Trial by Fire, 2019.
Directed by Edward Zwick
Starring Jack O’Connell, Laura Dern, Emily Meade, Jade Pettyjohn, Rhoda Griffis, Blair Bomar, McKinley Belcher III, Catherine Carlen, Noah Lomax, Whitney Goin, Anthony Reynolds, Blake Lewis, Jeff Perry, Chris Coy, Wayne Pére, and Carlos Gómez
The tragic and controversial story of Cameron Todd Willingham, who was executed in Texas for killing his three children after scientific evidence and expert testimony that bolstered his claims of innocence were suppressed.
Trial by Fire makes a strong argument that while Cameron Todd Willingham was an abuser and mentally unstable, he did not murder his own three babies in an arson-related incident involving the family home. Subsequently, the state of Texas murdered an innocent man via the death penalty, ignoring this new evidence from a specialty doctor making use of emerging ideas and technology to get to the bottom of what really happened on that tragic night. On that front, respectable filmmaker Edward Zwick’s (Blood Diamond, The Last Samurai) adaptation (Geoffrey Fletcher’s script is influenced by David Grann’s New Yorker article) functions well as a straightforward analysis containing propulsive momentum, outstanding performances from Jack O’Connell and Laura Dern (the former is explosive as a white-trash degenerate whose only saving grace is his love for his babies, and also excels years into his sentence as a somewhat reformed and educated prisoner), and an engaging race against the clock finale even if we know the outcome.
In other words, the film succeeds as a middle budget adult-oriented drama that rarely reaches theaters in the current cinematic landscape, but this particular case got me wondering something that it’s a shame that Trial by Fire doesn’t explore more. Let’s say Cameron was found innocent before cleaning up his act; what happens when he is released? His wife Stacy (Emily Meade) is convinced that the dark-minded, heavy metal enthusiast, mentally and physically abusive significant other is a good person. These people have a toxic relationship, one where both parties cheat on one another and show no signs of sincere romantic affection toward one another. They stay together for the children.
There is something uncomfortable about Cameron, someone that desperately needs help, potentially being free on the streets if no evidence ties him to the crime, which is presumably why the court case was such a disaster filled with witnesses giving contradicting statements to fellow inmates being given reduced sentences to make up false confessions. Even the initial investigative team immediately chalked it up as arson-related murder without a proper search conducted. Cameron himself is unhinged in the courtroom and doesn’t help the situation. Obviously, from these people to the government itself, all of what happens here is wrong, but it’s reasonable to emphasize with the civilians that likely just wanted the local lunatic gone from the neighborhood.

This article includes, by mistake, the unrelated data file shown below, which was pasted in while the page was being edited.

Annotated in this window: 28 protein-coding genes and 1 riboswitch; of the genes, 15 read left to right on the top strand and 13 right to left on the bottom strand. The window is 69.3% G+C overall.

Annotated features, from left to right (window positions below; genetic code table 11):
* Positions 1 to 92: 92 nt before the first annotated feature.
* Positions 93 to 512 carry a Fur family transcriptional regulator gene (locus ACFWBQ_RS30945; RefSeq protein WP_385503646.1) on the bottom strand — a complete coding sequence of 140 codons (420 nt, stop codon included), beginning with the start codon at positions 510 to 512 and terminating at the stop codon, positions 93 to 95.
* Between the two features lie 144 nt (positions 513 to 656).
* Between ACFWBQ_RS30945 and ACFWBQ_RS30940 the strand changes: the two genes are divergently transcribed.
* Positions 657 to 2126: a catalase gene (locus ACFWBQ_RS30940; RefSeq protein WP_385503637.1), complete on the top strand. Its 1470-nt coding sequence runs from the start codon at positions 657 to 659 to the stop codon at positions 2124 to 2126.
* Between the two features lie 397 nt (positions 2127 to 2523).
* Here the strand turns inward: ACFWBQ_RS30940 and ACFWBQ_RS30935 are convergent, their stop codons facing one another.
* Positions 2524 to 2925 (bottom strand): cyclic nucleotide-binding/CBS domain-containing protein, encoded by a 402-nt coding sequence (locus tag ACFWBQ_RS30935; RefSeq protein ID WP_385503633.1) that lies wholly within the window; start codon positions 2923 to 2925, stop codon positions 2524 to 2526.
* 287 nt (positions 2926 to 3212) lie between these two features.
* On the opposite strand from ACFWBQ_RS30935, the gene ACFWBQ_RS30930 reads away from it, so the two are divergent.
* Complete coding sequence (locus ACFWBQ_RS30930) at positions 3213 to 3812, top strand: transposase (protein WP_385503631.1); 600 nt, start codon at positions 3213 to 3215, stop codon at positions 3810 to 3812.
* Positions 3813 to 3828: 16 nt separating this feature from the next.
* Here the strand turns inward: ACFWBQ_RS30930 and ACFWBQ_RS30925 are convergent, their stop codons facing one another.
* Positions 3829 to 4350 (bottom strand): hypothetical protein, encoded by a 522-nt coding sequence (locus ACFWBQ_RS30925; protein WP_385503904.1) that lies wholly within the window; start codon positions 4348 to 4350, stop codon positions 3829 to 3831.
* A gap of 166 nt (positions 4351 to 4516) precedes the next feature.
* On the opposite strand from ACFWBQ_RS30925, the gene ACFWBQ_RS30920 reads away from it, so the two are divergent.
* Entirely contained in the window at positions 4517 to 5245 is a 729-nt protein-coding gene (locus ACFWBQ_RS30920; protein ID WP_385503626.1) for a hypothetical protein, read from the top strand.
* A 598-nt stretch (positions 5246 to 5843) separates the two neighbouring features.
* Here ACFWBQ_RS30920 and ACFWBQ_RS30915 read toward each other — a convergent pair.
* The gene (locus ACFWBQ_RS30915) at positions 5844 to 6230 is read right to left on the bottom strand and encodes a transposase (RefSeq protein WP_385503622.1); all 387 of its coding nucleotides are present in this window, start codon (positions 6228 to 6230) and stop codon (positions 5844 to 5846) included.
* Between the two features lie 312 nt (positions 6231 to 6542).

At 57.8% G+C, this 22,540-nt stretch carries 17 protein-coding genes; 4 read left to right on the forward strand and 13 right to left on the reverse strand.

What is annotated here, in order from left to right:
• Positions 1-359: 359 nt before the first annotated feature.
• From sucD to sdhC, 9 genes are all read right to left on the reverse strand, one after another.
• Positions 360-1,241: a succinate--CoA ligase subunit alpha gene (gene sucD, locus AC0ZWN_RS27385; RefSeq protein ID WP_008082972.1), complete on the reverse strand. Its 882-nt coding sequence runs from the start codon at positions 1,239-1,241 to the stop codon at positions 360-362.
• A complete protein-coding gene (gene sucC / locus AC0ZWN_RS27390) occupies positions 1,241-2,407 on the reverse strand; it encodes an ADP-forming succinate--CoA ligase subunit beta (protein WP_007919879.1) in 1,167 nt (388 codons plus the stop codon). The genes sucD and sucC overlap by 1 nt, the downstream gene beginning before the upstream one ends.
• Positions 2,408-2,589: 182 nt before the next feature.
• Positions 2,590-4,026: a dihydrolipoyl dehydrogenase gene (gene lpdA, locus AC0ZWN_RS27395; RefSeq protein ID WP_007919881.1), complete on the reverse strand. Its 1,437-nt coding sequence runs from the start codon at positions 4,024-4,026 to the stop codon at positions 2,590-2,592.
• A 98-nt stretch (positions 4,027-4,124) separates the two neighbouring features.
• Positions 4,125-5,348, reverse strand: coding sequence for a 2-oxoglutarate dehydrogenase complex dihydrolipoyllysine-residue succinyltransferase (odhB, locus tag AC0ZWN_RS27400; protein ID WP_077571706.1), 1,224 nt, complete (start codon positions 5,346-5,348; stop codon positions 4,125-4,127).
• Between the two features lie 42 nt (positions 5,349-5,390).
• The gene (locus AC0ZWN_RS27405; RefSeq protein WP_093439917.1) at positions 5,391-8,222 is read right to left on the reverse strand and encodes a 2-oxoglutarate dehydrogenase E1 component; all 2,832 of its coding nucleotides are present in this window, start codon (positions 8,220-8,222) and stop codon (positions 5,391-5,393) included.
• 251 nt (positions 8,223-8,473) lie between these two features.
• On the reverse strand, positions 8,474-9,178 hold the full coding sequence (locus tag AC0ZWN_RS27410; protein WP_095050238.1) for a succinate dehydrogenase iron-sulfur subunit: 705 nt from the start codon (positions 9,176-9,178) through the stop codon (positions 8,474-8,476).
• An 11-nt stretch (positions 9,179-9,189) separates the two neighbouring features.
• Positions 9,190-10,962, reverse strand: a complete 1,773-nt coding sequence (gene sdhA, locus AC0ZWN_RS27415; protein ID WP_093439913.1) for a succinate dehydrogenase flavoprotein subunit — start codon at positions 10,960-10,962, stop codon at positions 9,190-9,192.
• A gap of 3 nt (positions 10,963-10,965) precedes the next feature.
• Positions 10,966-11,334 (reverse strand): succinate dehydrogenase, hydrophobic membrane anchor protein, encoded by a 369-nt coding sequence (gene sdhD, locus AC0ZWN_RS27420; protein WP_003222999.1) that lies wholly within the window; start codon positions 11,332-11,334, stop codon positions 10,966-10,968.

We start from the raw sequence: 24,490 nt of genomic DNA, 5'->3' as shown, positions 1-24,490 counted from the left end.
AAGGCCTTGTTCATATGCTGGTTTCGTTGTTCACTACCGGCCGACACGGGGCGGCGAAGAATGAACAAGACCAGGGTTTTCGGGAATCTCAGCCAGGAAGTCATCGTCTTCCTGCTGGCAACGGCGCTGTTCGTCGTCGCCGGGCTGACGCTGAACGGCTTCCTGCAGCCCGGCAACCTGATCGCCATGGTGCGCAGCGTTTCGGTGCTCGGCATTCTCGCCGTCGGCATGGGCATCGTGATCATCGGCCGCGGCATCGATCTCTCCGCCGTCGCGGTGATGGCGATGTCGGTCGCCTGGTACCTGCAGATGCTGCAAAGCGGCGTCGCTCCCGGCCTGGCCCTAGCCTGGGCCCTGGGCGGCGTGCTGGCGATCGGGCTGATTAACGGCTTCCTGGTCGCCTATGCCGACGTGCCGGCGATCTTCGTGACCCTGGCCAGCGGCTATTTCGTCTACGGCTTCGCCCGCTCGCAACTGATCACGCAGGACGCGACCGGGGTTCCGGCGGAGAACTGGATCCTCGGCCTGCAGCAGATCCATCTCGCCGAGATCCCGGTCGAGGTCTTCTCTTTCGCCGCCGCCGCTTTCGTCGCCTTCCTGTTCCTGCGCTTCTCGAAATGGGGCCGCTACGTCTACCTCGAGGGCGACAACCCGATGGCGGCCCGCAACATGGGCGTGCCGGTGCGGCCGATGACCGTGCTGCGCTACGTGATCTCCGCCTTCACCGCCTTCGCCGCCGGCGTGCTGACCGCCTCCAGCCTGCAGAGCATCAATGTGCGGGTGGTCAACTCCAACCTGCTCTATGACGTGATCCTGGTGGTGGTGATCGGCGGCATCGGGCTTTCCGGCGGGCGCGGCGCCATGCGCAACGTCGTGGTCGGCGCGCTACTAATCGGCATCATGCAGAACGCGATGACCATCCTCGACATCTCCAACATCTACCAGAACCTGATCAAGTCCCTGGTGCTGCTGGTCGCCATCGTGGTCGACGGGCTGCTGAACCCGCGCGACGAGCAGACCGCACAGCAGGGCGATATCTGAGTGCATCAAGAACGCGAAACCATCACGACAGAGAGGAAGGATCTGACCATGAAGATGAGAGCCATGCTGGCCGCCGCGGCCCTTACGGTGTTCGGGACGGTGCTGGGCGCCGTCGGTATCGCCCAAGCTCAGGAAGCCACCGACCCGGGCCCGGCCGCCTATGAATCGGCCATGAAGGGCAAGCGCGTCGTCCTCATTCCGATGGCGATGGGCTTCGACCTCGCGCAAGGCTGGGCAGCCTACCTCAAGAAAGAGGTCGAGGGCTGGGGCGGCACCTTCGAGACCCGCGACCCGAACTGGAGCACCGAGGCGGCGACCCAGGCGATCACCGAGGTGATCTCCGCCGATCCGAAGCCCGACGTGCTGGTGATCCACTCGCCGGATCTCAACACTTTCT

What that said, Trial by Fire could have broken free from familiarity (although I must admit, the film is pretty damn compelling as is) by expanding on these smaller characters and their motivations so that when it comes time for lethal injection, a greater juxtaposition can be made between their current state of mind and the actions that led to these consequences. The same could be said for Stacy, who kind of disappears from the film as soon as she cuts ties with Cameron, which is unfortunate as her coping with this horrific incident and moving on is just as fascinating as the usual prison character development.
Anyway, in a strange turn of events, Cameron comes into contact with notable writer Elizabeth Gilbert (Laura Dern), and she eventually comes to visit him after exchanging a few letters. Naturally, she is caught off guard by his calm and collected demeanor (as is the audience considering it’s a total 180 from such a loose cannon that it’s hard not to think Cameron is guilty from the beginning) and recognizes that, even after six years, he still has fond memories of his children and thinks about them 24/7. She starts to buy into his innocence, and to be fair, Cameron probably was innocent, especially when we see a reenactment of how the fire likely really started. Jack O’Connell is not just switching roles entirely though, as, like a monster that can’t be tamed, the anger issues and self-destructive tendencies are still there and can lash out at any moment if provoked the wrong way or more specifically, by the wrong person. It adds another layer to the wonderment of what would be if Cameron escaped wrongful termination and was reintegrated back into society. Some characters actually fear this, which opens up another can of worms to this mess.
Edward Zwick is more concerned with restrained melodrama; he lingers on certain shots (many of which involve the death penalty chair including the long walk to the room), the score by Henry Jackman is designed to accentuate those manipulative story beats, and there is hallucinogenic imagery of Cameron interacting with his daughter as if she never died. Also present is the clichéd inmate that offers useful prison advice before dying and the stereotypical tough guy guard that opens up his softer side over time, probably because even he realizes the man is innocent. Jack O’Connell and Laura Dern put in some serious work, but for as good as Trial by Fire is in terms of craftsmanship, there’s still a missed opportunity to evaluate the whole clusterfuck from a fresher perspective.
Flickering Myth Rating – Film: ★ ★ ★ / Movie: ★ ★ ★ ★
Robert Kojder is a member of the Chicago Film Critics Association and the Flickering Myth Reviews Editor. Check here for new reviews, friend me on Facebook, follow my Twitter or Letterboxd, check out my personal non-Flickering Myth affiliated Patreon, or email me at MetalGearSolid719@gmail.com